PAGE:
Dan Hallworth is a Major in the Army. He and Jess meet when she's unexpectedly driven out into a war zone that was thought to be the location of a field hospital. He is one of those rare men who "couldn't care less if you were a woman or a flamingo". Many men of the time would love to see her fail, but he helps Jess throughout the war when he can, not because he's hoping for something in return but because he's an overall nice guy. He cares about others--especially the men under his command--and does all he can to try to keep them safe and feels it personally when something happens to one. He's one of the men that war brings out the best in. He's also easy on the eyes and the women he encounters tend to swoon over him. In the midst of all the chaos, Jess and Dan form an unlikely friendship.

D'Arcy is hired sixty years after the war ended to handle a collection of World War II photographs taken by a photographer whom nobody knows the identity of.  The photographer, known only as I. Durant, was up for a Pulitzer but is rumored to have not won because some thought he or she might have been a woman. As D'Arcy goes through an old box of photos in the Photographer's attic, she discovers a photo she knows all too well--a picture that was highly publicized taken by Jessica May of a young girl during the war. When she turns the photo over she makes a startling discovery--the name on the back of the photo is that of her mother, Victorine Hallworth, and the man in the photo with her is revealed to be Dan Hallworth. Could there be a connection between her, her mother, Jessica May, and Dan Hallworth? D'Arcy has no idea but, as she learns more and more, she is determined to find out.

Victorine is the common link that will cause a carefully stacked house of cards, i.e. a carefully constructed set of lies, omissions, and secrets, to collapse. This is a story about love, loss, selfishness, secrets, lies, and the choices we make. It shows how one singular event can change the direction of more than one individual. It's also a cautionary tale about how actions have 'consequences that nobody could ever imagine or will ever know.' Plus, there's a nice lesson to the story which, ironically, Victorine taught her daughter: "It's my mother's fault I'm not shy," she said. "She taught me to question everything, to say what I thought because sometimes, if you didn't, people died." (...) "She believed holding back was a dangerous thing that could end in sadness."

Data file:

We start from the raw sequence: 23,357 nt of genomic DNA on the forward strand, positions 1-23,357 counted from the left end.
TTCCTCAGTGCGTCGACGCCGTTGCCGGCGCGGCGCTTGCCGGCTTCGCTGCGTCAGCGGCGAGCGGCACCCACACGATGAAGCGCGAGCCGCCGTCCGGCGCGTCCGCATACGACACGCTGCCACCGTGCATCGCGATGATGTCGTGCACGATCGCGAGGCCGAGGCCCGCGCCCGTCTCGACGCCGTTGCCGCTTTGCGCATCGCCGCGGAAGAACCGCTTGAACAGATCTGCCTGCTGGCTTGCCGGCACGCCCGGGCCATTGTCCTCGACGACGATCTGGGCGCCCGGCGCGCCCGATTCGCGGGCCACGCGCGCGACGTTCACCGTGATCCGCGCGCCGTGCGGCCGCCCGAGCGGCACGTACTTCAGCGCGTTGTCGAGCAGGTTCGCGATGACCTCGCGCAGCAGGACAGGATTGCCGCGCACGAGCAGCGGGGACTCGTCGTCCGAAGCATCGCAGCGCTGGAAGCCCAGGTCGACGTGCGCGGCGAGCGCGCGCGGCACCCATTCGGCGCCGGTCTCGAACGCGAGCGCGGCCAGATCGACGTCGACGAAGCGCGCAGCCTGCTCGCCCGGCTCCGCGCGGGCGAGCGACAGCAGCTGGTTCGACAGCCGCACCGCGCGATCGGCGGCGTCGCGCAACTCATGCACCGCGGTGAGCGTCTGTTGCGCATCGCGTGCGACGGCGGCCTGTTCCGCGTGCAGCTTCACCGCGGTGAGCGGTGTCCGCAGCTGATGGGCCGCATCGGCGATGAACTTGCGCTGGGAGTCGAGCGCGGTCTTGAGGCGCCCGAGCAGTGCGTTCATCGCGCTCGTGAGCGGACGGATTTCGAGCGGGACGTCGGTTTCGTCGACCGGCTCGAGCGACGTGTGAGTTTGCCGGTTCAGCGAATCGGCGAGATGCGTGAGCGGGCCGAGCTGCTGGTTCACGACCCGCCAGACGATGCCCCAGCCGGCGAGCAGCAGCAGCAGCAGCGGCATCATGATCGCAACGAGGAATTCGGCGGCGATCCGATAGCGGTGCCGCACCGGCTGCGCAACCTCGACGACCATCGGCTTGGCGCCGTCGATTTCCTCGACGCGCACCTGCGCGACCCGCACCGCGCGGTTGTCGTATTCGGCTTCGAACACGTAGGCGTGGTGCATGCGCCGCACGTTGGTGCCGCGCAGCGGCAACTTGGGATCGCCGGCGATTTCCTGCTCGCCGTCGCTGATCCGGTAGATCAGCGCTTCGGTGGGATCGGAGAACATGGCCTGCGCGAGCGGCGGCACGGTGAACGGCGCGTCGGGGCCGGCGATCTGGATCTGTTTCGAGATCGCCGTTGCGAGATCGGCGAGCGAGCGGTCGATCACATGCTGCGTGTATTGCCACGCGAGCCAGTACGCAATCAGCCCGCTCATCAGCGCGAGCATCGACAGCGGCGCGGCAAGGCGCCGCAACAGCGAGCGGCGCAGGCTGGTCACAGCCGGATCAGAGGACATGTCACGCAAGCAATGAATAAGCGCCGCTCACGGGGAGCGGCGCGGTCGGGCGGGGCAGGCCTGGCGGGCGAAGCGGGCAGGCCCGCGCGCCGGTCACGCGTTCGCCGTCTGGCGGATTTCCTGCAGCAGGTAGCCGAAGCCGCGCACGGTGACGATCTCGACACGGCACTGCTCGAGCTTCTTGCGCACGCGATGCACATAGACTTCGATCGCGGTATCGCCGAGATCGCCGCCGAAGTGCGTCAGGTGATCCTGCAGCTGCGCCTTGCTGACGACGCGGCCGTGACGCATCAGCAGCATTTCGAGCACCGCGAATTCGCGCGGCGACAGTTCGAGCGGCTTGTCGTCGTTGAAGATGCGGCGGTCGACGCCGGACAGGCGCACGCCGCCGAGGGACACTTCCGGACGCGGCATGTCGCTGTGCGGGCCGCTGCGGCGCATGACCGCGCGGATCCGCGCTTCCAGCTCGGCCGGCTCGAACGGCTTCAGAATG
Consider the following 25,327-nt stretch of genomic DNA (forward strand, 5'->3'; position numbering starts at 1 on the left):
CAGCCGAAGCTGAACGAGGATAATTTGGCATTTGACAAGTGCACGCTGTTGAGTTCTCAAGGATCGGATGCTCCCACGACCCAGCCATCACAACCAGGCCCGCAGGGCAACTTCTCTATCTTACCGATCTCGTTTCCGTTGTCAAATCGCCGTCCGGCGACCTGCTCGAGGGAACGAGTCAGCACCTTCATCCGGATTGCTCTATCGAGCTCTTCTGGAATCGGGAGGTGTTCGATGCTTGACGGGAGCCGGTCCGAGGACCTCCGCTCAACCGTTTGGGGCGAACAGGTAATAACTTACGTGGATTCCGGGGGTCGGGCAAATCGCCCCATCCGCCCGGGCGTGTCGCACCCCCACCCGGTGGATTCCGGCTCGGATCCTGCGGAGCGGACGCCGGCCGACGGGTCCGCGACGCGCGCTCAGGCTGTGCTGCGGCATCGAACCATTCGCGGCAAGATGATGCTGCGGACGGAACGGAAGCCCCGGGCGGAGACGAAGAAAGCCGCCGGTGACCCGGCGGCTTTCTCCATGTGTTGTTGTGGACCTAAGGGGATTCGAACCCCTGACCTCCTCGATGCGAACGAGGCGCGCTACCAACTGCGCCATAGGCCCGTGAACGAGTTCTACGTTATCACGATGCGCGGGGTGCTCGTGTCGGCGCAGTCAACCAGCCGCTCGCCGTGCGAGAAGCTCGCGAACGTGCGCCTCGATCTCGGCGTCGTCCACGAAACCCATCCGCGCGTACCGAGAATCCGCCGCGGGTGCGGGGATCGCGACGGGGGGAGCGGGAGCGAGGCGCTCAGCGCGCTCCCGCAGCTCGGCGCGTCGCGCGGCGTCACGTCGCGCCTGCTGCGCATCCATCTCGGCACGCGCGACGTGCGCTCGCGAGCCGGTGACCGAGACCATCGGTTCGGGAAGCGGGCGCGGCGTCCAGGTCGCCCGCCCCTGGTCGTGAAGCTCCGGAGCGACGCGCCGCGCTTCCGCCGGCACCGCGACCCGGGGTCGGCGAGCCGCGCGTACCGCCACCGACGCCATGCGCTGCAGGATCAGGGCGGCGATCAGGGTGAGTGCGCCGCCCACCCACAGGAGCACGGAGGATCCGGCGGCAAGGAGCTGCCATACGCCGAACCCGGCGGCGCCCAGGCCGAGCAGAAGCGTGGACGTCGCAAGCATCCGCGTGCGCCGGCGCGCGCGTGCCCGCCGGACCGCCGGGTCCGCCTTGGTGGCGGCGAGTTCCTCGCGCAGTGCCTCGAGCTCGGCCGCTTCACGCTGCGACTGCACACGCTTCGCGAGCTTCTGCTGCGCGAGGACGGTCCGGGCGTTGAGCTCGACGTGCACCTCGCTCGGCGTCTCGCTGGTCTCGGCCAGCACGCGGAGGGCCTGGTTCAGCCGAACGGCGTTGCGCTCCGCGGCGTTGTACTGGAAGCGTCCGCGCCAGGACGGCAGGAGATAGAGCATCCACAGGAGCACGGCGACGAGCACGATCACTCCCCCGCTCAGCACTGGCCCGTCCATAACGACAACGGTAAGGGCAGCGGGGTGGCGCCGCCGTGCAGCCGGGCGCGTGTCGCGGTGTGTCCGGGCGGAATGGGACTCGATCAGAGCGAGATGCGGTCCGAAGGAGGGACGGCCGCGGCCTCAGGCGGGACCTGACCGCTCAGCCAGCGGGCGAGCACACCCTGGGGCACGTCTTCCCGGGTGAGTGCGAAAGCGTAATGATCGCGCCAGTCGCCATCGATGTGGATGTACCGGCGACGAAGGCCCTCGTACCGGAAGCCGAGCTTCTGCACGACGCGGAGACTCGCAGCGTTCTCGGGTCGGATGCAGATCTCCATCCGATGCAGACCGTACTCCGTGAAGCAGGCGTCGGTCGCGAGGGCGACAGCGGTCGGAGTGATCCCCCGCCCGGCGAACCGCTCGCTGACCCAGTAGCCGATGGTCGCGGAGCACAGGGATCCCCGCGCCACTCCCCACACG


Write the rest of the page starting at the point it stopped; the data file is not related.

I couldn't help but give this one 4 1/2 out of 5 roses. This is a novel about "a beautiful young woman who's at the age when she has the whole world ahead of her, when the decisions she makes will  either be the best or hardest to live with in the years to come." It's a story that brings up subjects that were swept under the rug and never properly dealt with. It contains subject matter that is highly relevant in today's #MeTooMovement era, and illustrates just how far women in our society have truly come. It also delves into the extreme ugliness of war. As Jess states in the novel about the concentration camps, "That's why I think people say it can't be true. Because they can't imagine there are worse things. But every time we think that, we find evidence of something worse than the worst possible thing." I loved how the author used the literary device called a foil. It's when an author includes contrasting characters which highlight the character of another character. In this case she used two, one for Jess and one for Dan.  See if you can spot them. The only thing that kept me from giving this a 5 rose rating is because of something that happens at the end that I wish would have been written slightly different. Once you read the book you'll probably have no problem identifying what it is. This was an emotional roller coaster ride of a read that kept my attention from start to finish. It was well written, engaging, had characters which were easy to relate to, and made me feel like I'd taken a step back in time. While there is a romance in this one, I'm forgoing my romance rating because romance isn't the center of this story. I definitely recommend this one, and think that this story and/or the real life story of Lee Miller would make for a great movie. Hollywood should take note of this one.
Notes to keep you in the know:
If this Lee Miller and other female WW II war correspondents intrigue you as much as they do me, you may want to check out the following books:

You may also want to check out The Lee Miller Archives where you can view some of her photos: